Contextual Studies- Reflective Journal Task Two

Sublime is a term used to describe something of great excellence and beauty, and therefore the perfect word to describe both the work of Tim Walker and Ansel Adams. In particular Adams ‘The Face of Half Dome’ taken in Yosemite National Park in 1927, and more recently the work of Tim Walker for Vogue in 2015. Adams photographed a sheer drop in the national park, the overpowering feeling the viewer gets when looking at the image is a clear example of its sublimity. The intimidating cliff face is exaggerated by the low angle in which Adams positioned the camera, the pure beauty of the rock structure is captured in all its essence. The tonal range adds to this with the dark rock of the cliff face contrasting with the bright white snow at the bottom. The severity of the drop and the way in which Adams has captured it gives the image a sublime beauty that takes the viewers breath away with its natural impressiveness. The work of Tim Walker has similar features to that of Ansel Adams as well as contrasting concepts. The background in which Walker has chosen for this particular shoot captures sublime natural beauty in a very similar way to ‘The Face of Half Dome’, however due to the nature of this shoot the two images are very different. Walkers photograph is staged and composed in a way that has been set up and directed differing from Adams natural raw image. The use of a model in Walkers work gives the photographs a sense of surrealism, she is posed in a strong, bold statuesque way, coinciding with the bold mountains in the background.Although the red of the models outfit stands out against the natural colours of the trees, it links to the idea of being bold, strong and fierce, as does her emotionless facial expression. Both the model and the scenery express the both power and beauty that we see in Adams work. They are both sublime. Tim Walker Vogue 2015Ansel Adams 'The Face of Half Dome'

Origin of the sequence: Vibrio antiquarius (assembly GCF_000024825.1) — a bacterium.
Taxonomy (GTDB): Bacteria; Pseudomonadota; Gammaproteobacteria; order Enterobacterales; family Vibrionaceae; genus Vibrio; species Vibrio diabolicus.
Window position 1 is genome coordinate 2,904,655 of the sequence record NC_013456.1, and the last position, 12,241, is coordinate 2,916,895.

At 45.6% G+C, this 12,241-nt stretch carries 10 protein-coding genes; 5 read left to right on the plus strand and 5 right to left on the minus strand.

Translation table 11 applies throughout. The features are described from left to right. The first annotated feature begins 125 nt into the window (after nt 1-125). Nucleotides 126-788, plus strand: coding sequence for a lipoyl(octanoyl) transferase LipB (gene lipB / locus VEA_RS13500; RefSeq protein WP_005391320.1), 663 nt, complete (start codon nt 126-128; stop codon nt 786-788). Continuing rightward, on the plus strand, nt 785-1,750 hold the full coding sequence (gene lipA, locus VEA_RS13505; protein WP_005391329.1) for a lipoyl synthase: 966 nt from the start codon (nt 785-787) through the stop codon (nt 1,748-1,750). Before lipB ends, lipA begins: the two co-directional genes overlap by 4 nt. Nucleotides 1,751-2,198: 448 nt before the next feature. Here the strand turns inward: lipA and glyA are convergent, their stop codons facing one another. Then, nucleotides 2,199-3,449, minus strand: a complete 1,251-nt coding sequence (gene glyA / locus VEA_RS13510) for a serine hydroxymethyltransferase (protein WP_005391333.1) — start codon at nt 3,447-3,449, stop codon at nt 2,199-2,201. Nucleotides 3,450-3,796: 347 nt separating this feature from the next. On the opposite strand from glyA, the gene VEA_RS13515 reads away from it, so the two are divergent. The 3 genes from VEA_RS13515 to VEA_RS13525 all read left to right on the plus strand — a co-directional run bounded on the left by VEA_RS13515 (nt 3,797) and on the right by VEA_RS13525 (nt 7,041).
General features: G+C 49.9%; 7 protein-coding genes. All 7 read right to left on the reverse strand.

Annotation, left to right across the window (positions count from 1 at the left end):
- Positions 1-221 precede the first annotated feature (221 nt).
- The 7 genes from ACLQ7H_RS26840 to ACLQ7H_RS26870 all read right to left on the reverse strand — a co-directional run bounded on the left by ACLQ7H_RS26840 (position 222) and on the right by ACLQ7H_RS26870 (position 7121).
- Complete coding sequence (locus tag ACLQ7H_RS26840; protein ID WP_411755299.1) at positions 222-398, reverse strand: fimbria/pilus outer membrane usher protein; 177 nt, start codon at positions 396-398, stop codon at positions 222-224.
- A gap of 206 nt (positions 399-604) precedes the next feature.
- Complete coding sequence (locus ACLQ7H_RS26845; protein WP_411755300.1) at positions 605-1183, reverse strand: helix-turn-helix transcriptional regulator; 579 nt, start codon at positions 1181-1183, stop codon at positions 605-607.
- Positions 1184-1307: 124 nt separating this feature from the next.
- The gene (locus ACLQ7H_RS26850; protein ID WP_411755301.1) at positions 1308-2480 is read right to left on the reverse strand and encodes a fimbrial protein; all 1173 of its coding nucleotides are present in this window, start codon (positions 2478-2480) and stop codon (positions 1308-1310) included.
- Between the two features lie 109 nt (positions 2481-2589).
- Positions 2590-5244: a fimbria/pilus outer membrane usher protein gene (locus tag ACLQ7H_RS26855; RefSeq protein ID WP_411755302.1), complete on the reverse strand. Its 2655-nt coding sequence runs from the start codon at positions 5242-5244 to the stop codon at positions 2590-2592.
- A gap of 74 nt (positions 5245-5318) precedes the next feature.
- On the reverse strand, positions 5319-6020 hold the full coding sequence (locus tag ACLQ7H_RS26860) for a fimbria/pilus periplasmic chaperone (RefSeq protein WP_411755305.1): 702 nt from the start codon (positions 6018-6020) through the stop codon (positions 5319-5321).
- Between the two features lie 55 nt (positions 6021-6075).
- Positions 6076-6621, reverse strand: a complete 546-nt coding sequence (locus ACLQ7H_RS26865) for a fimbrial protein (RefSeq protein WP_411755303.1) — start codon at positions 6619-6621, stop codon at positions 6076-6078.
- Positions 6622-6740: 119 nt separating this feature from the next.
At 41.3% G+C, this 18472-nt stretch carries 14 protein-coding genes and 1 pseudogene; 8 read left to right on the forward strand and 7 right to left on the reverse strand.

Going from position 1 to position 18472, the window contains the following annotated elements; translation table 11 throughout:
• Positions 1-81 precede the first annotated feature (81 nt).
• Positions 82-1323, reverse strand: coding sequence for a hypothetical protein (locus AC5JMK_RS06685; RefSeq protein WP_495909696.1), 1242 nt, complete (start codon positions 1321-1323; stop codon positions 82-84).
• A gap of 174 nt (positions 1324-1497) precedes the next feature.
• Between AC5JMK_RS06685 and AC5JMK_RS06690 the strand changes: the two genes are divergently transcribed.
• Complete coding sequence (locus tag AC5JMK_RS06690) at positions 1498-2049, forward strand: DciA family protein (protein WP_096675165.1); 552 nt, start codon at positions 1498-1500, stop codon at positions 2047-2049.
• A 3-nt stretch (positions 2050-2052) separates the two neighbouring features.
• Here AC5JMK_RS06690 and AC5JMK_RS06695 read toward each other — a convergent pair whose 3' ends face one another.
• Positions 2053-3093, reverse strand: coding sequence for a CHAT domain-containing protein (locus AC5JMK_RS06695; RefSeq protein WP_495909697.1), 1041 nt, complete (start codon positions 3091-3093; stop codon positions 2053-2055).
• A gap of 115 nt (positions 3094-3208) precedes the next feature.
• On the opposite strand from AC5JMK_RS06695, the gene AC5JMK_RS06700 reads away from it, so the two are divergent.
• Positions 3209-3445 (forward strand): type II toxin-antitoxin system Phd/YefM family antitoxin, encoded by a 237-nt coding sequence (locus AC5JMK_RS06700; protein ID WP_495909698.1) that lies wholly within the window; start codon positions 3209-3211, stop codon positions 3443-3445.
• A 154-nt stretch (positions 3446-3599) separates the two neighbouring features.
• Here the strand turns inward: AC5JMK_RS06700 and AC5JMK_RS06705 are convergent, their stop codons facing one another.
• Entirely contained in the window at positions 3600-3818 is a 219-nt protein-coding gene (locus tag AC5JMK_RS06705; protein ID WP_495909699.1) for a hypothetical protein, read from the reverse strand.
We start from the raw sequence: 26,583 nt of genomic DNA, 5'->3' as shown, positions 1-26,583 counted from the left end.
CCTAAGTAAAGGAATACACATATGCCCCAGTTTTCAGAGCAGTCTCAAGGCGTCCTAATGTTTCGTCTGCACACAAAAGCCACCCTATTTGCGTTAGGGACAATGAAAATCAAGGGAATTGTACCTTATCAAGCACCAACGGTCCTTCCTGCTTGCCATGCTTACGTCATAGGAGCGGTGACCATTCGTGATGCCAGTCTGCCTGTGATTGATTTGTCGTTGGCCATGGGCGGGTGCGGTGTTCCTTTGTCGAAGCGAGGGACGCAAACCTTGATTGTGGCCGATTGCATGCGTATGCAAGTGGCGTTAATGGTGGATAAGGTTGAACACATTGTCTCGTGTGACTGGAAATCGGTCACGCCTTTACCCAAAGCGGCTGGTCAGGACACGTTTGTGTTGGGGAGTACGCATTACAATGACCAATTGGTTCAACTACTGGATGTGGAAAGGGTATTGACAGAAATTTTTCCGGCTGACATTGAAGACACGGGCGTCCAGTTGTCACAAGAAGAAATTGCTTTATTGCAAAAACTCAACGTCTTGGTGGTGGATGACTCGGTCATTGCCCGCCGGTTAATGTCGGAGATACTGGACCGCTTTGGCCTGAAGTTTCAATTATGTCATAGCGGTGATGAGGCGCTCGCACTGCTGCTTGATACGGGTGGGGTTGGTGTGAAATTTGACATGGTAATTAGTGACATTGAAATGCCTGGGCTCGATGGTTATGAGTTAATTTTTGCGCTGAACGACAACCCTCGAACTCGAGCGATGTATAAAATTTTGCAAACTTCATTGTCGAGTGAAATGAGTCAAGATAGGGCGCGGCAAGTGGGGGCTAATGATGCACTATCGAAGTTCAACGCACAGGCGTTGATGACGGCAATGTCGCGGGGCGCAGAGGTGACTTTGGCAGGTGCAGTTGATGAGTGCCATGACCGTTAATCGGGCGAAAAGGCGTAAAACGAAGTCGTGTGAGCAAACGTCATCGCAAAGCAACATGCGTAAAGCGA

Advertisements

Leave a Reply

Fill in your details below or click an icon to log in:

WordPress.com Logo

You are commenting using your WordPress.com account. Log Out / Change )

Twitter picture

You are commenting using your Twitter account. Log Out / Change )

Facebook photo

You are commenting using your Facebook account. Log Out / Change )

Google+ photo

You are commenting using your Google+ account. Log Out / Change )

Connecting to %s